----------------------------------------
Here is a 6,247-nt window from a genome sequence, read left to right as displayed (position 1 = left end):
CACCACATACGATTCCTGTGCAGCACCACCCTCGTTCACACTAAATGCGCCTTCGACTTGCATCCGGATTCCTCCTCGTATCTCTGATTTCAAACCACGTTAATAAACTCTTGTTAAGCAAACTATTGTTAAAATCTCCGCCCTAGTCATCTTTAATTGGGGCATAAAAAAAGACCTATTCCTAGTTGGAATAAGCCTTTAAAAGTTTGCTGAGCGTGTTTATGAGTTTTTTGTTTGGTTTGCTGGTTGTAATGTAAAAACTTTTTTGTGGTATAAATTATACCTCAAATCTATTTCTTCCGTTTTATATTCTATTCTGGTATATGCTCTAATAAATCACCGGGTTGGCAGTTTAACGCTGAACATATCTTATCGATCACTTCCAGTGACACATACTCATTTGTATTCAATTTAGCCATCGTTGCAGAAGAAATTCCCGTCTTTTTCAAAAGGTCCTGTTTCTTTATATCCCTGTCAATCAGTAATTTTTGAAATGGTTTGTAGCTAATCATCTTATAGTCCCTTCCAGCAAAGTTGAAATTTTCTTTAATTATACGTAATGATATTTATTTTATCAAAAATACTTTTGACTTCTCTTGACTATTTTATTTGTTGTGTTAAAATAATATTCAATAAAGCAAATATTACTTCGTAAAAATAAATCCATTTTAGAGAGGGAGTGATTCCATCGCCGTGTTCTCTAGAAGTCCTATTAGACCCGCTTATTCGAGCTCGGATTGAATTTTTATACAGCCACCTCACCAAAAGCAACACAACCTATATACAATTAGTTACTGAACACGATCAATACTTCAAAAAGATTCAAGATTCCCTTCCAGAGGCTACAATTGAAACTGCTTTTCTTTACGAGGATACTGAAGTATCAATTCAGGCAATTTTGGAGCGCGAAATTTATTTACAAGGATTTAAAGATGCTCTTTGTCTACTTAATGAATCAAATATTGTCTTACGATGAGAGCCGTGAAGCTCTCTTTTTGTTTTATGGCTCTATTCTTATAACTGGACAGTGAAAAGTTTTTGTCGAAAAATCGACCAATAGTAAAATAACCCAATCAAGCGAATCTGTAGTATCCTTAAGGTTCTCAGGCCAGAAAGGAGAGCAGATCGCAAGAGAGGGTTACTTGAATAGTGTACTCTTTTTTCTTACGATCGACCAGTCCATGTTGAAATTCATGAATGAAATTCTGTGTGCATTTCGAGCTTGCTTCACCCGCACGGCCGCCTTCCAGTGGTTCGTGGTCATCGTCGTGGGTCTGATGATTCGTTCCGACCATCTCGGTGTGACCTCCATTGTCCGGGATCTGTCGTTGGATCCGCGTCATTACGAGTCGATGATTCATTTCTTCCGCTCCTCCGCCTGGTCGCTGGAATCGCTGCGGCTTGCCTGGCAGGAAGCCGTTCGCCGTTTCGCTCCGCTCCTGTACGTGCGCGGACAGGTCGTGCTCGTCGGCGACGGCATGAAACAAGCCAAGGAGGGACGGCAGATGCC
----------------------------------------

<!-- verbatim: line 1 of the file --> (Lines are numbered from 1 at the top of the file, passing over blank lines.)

Here is a 6,247-nt window from a genome sequence, read left to right as displayed (position 1 = left end):